Redemption for Victor Lindelof gives United supporters another reason to believe
"It's the best I have seen him play for United."
Heading into Sunday's crunch game against Liverpool, at Anfield, not many were predicting Victor Lindelof would start in the centre of Manchester United's defence. Ole Gunnar Solskjaer had other ideas.
We may have seen Eric Bailly mobbed by his United teammates after his brave block in the dying moments of the league win over Aston Villa, and a similar interception against Burnley, but Solskjaer had a man in mind to bottle Liverpool's lightning.
That man was a Swede who has been described as 'constantly looking like he is coming out of a nightclub at 3am', but the United boss had him primed for Salah, Mané and Firmino.
"Victor has been training this week to get ready for this game," Solskjaer told Sky Sports after the 0-0 draw at Anfield. "I gave him the Burnley game off."
It had always been the Norwegian's intention, then, to rest up Lindelof and get his mind on containing Liverpool's usually potent attack, but one that has struggled against United in recent outings.
Ahead of the game, social media was abuzz that Bailly's reward for his return to fitness and form was a place on the United bench. Over in the Sky Sports studio, though, Roy Keane was unperturbed.
"I don’t think it is such a big change," the former United captain remarked.
"I think Solskjaer likes Lindelof. He’s built up a good relationship over the last year or two with Harry Maguire. There are always question marks over him in the big games, they might miss the pace of Bailly, but I don’t think it’s such a big decision."
The Swede may not have set Keane's pulse racing [or if it did, he didn't sow it] but many United fans will have felt a quiver or two at seeing him back in the starting XI for such a big game. For all his grace and timing in defence, in his best moments, he is prone to at least one major lapse per game. At times, it has cost his team dearly.
Against Liverpool, though, he was dialled in from the start. He got in block on Salah and Firmino and, even when Liverpool's attackers got shots away, his pressure forced those shots to skew wide or cause David De Gea the minimum of problems. Lindelof made 10 clearances in the game, the most from a United player all season, and he was tidy in possession. In the closing 20 minutes, he got his head onto a couple of tricky crosses to clear the danger.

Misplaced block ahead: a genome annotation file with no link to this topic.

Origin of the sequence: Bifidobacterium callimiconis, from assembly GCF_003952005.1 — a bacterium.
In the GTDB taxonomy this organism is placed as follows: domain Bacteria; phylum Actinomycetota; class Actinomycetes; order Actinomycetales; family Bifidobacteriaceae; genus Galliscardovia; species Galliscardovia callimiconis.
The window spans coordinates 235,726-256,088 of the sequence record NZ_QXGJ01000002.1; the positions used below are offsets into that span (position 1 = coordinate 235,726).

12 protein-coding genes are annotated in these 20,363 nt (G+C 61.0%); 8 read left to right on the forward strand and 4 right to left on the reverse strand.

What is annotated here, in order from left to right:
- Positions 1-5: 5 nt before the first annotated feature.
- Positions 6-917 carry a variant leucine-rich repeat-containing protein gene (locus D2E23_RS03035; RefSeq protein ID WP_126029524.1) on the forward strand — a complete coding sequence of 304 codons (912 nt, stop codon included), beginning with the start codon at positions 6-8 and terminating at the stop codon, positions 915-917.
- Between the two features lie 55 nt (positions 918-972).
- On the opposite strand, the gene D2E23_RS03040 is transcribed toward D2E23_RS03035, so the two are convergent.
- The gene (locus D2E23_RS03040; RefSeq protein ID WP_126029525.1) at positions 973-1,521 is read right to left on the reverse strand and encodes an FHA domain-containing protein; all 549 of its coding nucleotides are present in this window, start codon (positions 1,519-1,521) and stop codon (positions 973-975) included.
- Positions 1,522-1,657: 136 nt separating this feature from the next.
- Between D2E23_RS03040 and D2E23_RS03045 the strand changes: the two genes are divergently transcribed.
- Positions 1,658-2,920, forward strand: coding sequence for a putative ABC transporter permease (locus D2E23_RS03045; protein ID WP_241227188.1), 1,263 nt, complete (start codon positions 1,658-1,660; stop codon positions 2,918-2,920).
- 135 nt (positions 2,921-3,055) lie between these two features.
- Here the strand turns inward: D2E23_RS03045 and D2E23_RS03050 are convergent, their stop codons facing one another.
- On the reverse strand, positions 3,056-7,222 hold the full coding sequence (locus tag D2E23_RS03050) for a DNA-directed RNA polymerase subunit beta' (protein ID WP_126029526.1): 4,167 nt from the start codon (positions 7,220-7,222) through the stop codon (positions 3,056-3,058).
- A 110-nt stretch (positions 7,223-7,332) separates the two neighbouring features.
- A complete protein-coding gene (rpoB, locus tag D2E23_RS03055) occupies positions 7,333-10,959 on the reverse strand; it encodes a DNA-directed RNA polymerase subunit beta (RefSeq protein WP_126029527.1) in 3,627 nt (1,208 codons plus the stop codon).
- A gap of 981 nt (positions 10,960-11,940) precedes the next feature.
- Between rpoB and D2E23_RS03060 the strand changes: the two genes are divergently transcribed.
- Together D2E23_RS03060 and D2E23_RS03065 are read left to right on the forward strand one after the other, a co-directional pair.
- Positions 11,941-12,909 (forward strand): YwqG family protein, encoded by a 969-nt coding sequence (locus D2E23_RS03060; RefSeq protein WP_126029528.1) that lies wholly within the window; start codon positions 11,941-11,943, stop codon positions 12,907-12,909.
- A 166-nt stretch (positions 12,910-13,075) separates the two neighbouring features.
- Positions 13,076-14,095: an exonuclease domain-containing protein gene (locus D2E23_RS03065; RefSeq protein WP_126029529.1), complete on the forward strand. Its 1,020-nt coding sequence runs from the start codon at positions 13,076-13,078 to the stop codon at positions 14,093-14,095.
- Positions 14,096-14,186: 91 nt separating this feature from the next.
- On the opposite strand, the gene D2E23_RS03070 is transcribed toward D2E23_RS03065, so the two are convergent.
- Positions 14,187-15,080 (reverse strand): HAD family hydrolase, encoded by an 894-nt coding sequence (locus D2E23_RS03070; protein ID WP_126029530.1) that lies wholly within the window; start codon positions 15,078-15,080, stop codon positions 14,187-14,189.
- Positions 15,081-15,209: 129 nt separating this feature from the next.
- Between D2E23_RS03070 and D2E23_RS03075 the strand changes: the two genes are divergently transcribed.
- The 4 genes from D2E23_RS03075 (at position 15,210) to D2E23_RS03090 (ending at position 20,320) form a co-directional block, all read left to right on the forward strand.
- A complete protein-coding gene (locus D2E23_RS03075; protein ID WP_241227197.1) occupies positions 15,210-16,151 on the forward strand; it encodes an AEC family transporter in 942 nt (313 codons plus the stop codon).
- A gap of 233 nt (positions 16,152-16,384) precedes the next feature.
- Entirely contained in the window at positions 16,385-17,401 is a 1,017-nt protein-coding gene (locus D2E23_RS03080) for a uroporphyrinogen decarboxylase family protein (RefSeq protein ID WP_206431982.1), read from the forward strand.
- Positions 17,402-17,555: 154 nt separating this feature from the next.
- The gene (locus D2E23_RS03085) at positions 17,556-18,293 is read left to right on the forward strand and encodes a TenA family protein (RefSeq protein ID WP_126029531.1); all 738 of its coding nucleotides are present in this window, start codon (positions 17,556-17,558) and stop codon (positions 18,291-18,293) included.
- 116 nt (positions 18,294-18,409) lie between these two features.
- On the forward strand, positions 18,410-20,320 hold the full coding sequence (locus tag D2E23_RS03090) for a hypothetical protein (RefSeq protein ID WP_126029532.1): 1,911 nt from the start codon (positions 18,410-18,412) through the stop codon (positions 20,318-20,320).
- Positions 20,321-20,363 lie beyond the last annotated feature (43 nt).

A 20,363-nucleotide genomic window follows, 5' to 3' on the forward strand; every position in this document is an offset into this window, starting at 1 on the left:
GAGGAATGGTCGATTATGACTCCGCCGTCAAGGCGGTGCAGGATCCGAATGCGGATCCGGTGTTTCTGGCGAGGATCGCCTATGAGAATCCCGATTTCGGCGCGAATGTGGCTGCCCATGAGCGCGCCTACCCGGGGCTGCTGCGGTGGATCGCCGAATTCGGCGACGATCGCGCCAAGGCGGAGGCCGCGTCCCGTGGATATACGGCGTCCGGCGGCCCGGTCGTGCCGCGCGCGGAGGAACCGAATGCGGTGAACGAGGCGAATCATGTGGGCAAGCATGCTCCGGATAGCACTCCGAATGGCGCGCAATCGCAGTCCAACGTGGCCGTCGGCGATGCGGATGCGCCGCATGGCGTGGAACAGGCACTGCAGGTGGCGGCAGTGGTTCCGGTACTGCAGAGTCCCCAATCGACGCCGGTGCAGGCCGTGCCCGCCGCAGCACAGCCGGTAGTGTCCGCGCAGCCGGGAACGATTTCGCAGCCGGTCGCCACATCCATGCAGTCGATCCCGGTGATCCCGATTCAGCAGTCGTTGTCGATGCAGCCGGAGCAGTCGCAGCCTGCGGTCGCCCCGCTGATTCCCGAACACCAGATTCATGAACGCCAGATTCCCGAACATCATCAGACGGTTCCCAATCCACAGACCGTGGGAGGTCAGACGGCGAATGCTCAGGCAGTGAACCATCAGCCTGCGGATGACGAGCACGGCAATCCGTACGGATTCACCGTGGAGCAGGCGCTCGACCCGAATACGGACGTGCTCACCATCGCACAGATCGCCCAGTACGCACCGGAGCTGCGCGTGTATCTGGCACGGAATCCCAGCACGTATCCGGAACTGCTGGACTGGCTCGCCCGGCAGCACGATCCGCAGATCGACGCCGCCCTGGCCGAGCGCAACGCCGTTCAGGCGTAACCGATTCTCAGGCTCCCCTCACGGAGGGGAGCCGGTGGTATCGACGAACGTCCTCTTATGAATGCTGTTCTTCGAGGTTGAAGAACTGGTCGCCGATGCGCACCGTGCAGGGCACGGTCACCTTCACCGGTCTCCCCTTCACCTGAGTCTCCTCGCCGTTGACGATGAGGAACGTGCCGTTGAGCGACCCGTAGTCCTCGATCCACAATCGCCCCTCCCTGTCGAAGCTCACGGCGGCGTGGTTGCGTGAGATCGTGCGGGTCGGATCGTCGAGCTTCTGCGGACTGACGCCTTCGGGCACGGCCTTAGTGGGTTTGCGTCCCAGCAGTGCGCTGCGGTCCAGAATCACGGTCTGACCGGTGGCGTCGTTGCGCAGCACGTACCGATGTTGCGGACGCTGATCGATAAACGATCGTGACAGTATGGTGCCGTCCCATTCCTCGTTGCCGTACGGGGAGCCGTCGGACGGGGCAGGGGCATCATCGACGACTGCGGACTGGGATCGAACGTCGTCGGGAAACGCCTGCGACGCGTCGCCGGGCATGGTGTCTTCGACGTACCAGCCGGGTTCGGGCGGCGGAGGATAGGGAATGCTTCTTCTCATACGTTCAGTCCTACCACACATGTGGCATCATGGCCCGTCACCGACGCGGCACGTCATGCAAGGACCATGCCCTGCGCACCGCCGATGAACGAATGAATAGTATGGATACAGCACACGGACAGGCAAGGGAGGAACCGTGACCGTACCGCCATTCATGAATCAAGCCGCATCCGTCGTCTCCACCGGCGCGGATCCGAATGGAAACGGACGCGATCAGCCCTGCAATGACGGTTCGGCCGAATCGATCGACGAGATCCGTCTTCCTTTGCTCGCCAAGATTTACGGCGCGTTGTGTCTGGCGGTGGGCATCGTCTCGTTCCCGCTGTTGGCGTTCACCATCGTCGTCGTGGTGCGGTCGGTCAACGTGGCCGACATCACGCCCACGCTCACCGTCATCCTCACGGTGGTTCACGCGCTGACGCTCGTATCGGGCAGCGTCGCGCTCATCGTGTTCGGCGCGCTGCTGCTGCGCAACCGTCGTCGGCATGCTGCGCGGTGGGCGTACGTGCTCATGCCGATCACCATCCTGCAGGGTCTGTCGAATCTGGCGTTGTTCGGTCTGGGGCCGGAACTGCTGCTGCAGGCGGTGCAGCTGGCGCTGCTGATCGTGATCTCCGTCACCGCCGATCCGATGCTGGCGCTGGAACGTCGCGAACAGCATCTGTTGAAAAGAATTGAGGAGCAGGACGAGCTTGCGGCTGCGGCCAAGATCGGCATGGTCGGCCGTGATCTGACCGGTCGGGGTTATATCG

The 26-year-old was involved in one of the big post-match talking points, too, as he stopped his pursuit of the ball over the top for Sadio Mané. Lindelof and Mané both pulled up as Paul Tierney blew his half-time whistle, although Liverpool captain Jordan Henderson (and many of his club's fans) wanted play to continue.
Writing about that moment in The Daily Mail, former referee Mark Calttenburg felt Tierney could have allowed that minute of added time to play out [he blew his whistle at 45:54] but gave a reasoning for the early whistle.
"Paul Tierney wanted play to finish in a neutral area, as is standard for referees. Technically, Tierney should have waited until the minimum of one minute had been played. He was helped by the fact Mane and Victor Lindelof then stopped playing."
Had this been six months ago, Lindelof stopping because I heard a whistle might have resulted in a goal and torrents of criticism about his casual demeanour. But his curve is heading upward and, at the same time, that of Liverpool's front three is in decline. Ultimately, as United maintained their three-point advantage over the Reds, Keane's point was proved and Solskjaer's faith was rewarded.
With words of praise from Micah Richards and Danny Murphy ringing through the post-match analysis, it was a day that ended with United fans feeling confident about that oft-times shaky defence of their's. They may have conceded 10 goals in their last 11 games but there have been six clean sheets in there. Four of them have come in the league and have helped Solskjaer's side put together this run of nine wins and three draws in their last 12 games.
Manchester City are starting to hum, but belief is calcifying in the red half of the city, and the club's outposts the world over.